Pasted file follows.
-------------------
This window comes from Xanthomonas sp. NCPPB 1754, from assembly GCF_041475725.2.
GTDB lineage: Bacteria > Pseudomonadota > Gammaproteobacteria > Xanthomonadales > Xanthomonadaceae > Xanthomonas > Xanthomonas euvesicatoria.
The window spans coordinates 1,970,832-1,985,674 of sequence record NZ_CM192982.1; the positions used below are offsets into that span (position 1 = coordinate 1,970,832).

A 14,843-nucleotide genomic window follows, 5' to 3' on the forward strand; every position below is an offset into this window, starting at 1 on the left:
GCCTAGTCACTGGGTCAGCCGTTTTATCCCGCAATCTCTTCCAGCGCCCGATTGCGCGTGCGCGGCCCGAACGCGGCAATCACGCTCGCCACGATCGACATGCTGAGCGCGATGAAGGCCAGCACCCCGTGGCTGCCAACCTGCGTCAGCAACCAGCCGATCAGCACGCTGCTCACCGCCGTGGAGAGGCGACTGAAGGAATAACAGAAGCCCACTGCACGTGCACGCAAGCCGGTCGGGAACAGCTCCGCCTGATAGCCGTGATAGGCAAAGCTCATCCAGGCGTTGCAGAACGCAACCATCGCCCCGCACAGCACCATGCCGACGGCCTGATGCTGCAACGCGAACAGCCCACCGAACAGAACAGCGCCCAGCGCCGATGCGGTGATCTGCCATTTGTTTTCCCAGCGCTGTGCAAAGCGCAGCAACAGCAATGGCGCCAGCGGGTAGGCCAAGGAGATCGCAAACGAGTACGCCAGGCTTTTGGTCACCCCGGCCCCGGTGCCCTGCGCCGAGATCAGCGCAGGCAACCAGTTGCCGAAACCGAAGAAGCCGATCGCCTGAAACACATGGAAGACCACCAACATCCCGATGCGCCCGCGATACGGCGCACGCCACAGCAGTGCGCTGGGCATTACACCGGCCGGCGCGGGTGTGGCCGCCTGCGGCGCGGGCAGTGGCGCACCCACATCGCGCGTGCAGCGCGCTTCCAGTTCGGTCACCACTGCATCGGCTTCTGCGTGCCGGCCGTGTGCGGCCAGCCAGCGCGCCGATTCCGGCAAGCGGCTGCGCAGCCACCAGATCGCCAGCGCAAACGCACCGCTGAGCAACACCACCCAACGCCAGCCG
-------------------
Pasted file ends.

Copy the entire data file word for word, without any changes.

This window comes from Xanthomonas sp. NCPPB 1754, from assembly GCF_041475725.2.
GTDB lineage: Bacteria > Pseudomonadota > Gammaproteobacteria > Xanthomonadales > Xanthomonadaceae > Xanthomonas > Xanthomonas euvesicatoria.
The window spans coordinates 1,970,832-1,985,674 of sequence record NZ_CM192982.1; the positions used below are offsets into that span (position 1 = coordinate 1,970,832).

A 14,843-nucleotide genomic window follows, 5' to 3' on the forward strand; every position below is an offset into this window, starting at 1 on the left:
GCCTAGTCACTGGGTCAGCCGTTTTATCCCGCAATCTCTTCCAGCGCCCGATTGCGCGTGCGCGGCCCGAACGCGGCAATCACGCTCGCCACGATCGACATGCTGAGCGCGATGAAGGCCAGCACCCCGTGGCTGCCAACCTGCGTCAGCAACCAGCCGATCAGCACGCTGCTCACCGCCGTGGAGAGGCGACTGAAGGAATAACAGAAGCCCACTGCACGTGCACGCAAGCCGGTCGGGAACAGCTCCGCCTGATAGCCGTGATAGGCAAAGCTCATCCAGGCGTTGCAGAACGCAACCATCGCCCCGCACAGCACCATGCCGACGGCCTGATGCTGCAACGCGAACAGCCCACCGAACAGAACAGCGCCCAGCGCCGATGCGGTGATCTGCCATTTGTTTTCCCAGCGCTGTGCAAAGCGCAGCAACAGCAATGGCGCCAGCGGGTAGGCCAAGGAGATCGCAAACGAGTACGCCAGGCTTTTGGTCACCCCGGCCCCGGTGCCCTGCGCCGAGATCAGCGCAGGCAACCAGTTGCCGAAACCGAAGAAGCCGATCGCCTGAAACACATGGAAGACCACCAACATCCCGATGCGCCCGCGATACGGCGCACGCCACAGCAGTGCGCTGGGCATTACACCGGCCGGCGCGGGTGTGGCCGCCTGCGGCGCGGGCAGTGGCGCACCCACATCGCGCGTGCAGCGCGCTTCCAGTTCGGTCACCACTGCATCGGCTTCTGCGTGCCGGCCGTGTGCGGCCAGCCAGCGCGCCGATTCCGGCAAGCGGCTGCGCAGCCACCAGATCGCCAGCGCAAACGCACCGCTGAGCAACACCACCCAACGCCAGCCG